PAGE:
There is a science and art to training for situations like these. Response should be ingrained and second nature to LE folks...especially special teams like SWAT. There is no excuse for this. They failed and should be fired. They proved to be incapable of fulfilling their "special teams" duties.
posted by snsranch at 10:30 AM on June 22 [5 favorites]


It dies throw the gap between the supposed job of the police and the actual job of the police into stark relief. Most of the things you’d actually want them doing are the former not the later.
posted by Artw at 10:48 AM on June 22 [2 favorites]


(The other thing to note is the inaccuracy of the police account of their own actions is by no means an outlier and you should treat any statement from any police force, either direct or relayed by media, with similar skepticism.)
posted by Artw at 11:03 AM on June 22 [23 favorites]




There are some tough jobs in the world and if people aren't up to them they need to GTFO.

The January 6 hearings are happening in the same news cycle as the Robb Elementary shooting, and it's been a bit of a head trip to learn about the police response in each situation.
posted by FJT at 12:31 PM on June 22 [3 favorites]


Pensions are deferred pay. That means that it's a promise of money in the future in exchange for being paid less now. Taking away a pension is the same as clawing back salary that was earned.

Federal pensions are taken away for certain extreme crimes (Treason and national security offenses). Uniformed services can also lose their pensions for dishonorable discharges (which can even be determined retroactively if new information comes to light).

Most public servants, including police, can lose their pension if they commit a crime related to their work.

I'm not sure if police failing to perform a fundamental requirement of their job is sufficient to count as a crime though.
posted by srboisvert at 1:19 PM on June 22 [1 favorite]


2) Eva Mireles' husband, Ruben Ruiz (who died a couple days later of a broken heart)

No, he did not. Joe Garcia did. Joe Garcia was Irma Garcia's husband. Irma Garcia is dead. Joe Garcia is dead. Eva Mireles is dead. Her husband, Ruben Ruiz, is alive.

So, for people scanning the thread and not reading all the links:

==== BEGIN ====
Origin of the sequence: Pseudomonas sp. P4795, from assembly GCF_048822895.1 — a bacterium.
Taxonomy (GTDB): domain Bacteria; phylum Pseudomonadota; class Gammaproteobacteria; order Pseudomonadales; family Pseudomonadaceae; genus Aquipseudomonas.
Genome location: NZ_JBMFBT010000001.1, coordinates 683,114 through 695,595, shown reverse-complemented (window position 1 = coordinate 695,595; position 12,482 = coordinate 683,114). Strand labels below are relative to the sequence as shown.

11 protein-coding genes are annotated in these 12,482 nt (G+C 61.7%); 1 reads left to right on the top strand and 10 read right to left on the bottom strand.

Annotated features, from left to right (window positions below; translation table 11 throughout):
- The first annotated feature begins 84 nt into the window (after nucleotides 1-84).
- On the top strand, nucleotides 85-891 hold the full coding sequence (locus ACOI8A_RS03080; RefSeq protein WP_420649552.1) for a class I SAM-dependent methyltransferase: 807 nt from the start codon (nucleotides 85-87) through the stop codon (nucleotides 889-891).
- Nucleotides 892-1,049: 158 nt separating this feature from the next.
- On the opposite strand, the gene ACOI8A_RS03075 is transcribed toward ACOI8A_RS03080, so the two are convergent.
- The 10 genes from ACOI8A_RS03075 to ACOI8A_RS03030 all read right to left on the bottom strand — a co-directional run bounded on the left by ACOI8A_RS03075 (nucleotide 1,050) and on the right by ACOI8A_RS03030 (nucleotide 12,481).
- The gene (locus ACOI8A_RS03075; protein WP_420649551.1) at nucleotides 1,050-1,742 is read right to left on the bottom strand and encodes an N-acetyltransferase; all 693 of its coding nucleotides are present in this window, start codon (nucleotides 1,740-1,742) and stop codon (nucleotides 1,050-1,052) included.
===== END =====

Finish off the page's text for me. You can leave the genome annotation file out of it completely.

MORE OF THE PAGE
Those people should read the links.
posted by queenofbithynia at 1:31 PM on June 22 [8 favorites]


It always strikes me how easy it would be to use the tools of capitalism against these situations. We already have all the tools in place. License and insure guns the way we do drivers and cars, with age limits, a national database, national rules about DUI, periodic safety inspections and so on. No insurance? No gun. Shooting without a license? No gun ever again. SUI? No more gun for you. It's really simple. If every additional gun costs you thousands in liability insurance, you probably won't buy more and more. If you have to be over 21, if you never get to own a gun after one domestic violence conviction (good luck with that one; even in Oregon we can't get it passed) if, if, if - then the shootings would go away. The same goes for cops. Treat them like nurses. Make them go through two full years of intense and difficult education and at the end of it take a national exam. Then, make them buy liability insurance. If they shoot someone? They're automatically prosecuted like any murderer and they can no longer be insured, therefore, they are no longer cops. Watch the death rate fall.

I hate the insurance industry and I do not like capitalism, but that's because I'm a godless commie agitator. As such I totally fail to understand why this country won't even use the tools they say they love, that already exist, to address mass shootings and police malfeasance. But nobody ever, ever does. It lays clear that this is what they want. This death cult is the end result. This is not a mistake. This is a plan. I'm tired of acting like oh, this event was so terrible; these police were so wrong; it can all be fixed and improved. It can't. It can't be fixed or improved or it already would have been done. School shootings and a giant, militarized, incompetent police force are the goal here.